7 Most Common Reasons For Separation Of Parents With Young Children


One in three married couples with young children end up breaking up, according to a study conducted by Swedish psychologists. In our country, the situation is not much different. Given the extreme demands of parenthood, this statistic is not surprising. Fortunately, researchers wanted to dig a little deeper to find out why so many parents give up on their union and, most importantly, if anything can be done to prevent it.

The researchers analyzed 452 separated parents whose separation occurred when their children were on average 4 years and 8 months old. The results show that there are seven factors that most often cause family breakdown:

  1. Disagreements in views on the education and upbringing of children.
  2. Stressful conditions.
  3. Lack of intimacy between the parents.
  4. Insufficient communication.
  5. Differences in values and interests.
  6. Lack of commitment leading to infidelity.
  7. Negative effects as a result of addiction to various vices, such as alcohol, gambling, and other partners.

It’s important to note that these factors are not necessarily the only reasons for separation, but they are the most common ones.

What Should We Do?

Raising children is undoubtedly stressful, no matter who you are, and it could lead to any of the listed phenomena. Is intimacy lost because of baby puree stains on your favorite t-shirt that you now wear as a go-to outfit? Or is it difficult to communicate deeply when your baby is crying or your older child is asking you to play with them for the 82nd time?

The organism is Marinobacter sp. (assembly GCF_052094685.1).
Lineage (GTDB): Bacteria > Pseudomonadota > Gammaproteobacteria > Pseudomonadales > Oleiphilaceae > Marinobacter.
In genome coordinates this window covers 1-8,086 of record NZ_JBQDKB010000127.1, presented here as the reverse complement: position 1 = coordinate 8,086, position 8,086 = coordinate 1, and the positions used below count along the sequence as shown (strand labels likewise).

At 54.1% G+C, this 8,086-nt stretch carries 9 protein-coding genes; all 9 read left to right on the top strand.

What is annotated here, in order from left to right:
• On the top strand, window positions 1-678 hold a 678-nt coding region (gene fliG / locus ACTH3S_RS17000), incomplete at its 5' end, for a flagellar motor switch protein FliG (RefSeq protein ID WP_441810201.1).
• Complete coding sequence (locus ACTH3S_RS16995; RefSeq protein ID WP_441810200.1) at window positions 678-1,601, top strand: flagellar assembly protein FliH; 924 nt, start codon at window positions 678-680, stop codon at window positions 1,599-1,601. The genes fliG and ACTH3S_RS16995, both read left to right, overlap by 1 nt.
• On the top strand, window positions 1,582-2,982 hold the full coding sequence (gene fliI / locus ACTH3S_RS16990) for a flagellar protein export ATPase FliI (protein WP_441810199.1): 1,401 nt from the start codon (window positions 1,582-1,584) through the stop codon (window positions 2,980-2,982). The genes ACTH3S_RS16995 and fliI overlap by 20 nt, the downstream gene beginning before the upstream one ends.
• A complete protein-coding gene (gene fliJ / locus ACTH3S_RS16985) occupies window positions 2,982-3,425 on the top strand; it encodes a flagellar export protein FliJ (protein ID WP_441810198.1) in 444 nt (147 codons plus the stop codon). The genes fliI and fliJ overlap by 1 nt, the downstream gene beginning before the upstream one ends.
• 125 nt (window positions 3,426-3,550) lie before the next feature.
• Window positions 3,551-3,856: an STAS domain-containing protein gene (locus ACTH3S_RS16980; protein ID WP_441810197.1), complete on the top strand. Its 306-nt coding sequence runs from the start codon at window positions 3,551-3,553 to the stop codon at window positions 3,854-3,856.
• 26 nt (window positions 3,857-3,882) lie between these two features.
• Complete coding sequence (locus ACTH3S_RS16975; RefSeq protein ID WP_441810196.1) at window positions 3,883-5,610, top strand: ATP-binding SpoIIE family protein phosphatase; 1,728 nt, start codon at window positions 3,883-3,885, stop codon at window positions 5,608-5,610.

Malin Hanson, the author of the study, and her colleague Wendy Walsh offer some advice to mothers and fathers who want to preserve their families:

  1. Show appreciation for your partner: Even if it is related to something as small as changing diapers or running the washing machine, showing your spouse that you appreciate what they do can make a big difference.
  2. Express your feelings: Many parents stop hugging and kissing at a certain stage of their relationship, and according to psychologists, this is one of the main reasons for family breakdown. Over time, people become estranged, which leads to an inevitable breakup.
  3. Talk: As difficult as conversations are in the chaos of the home, there are times when they are possible. When the children are asleep or at their grandparents’ house, use these moments to improve your relationship. Share how your day went, even if nothing exciting happened.
  4. Avoid accusations: Accusations can become a way of communicating, and the effect is alienation and troubled relationships. Even if you feel like saying, “You never do anything, you don’t help me at all,” try to come up with something constructive like, “I wish you’d help me around the house a little more.”
  5. Create family traditions: According to Hanson’s research, couples with young children who have managed to save their marriages are quite successful in keeping some of their family traditions, such as always eating at the table together, going on weekend trips, or playing family games. If each of you is staring at your cell phone or tablet during dinner, you can’t expect that dinner to lead to any closeness, sharing, or enjoyment for everyone. Instead, create mealtime rules where technology is absent, everyone tells interesting stories from the day, and helps set and clear the table.
  6. Plan date nights: Just because you have kids doesn’t mean you can’t go out on a date. Hire a babysitter, plan a romantic evening, and spend some quality time together.

In addition to the above, here are some other things that couples with young children can do to strengthen their relationship:


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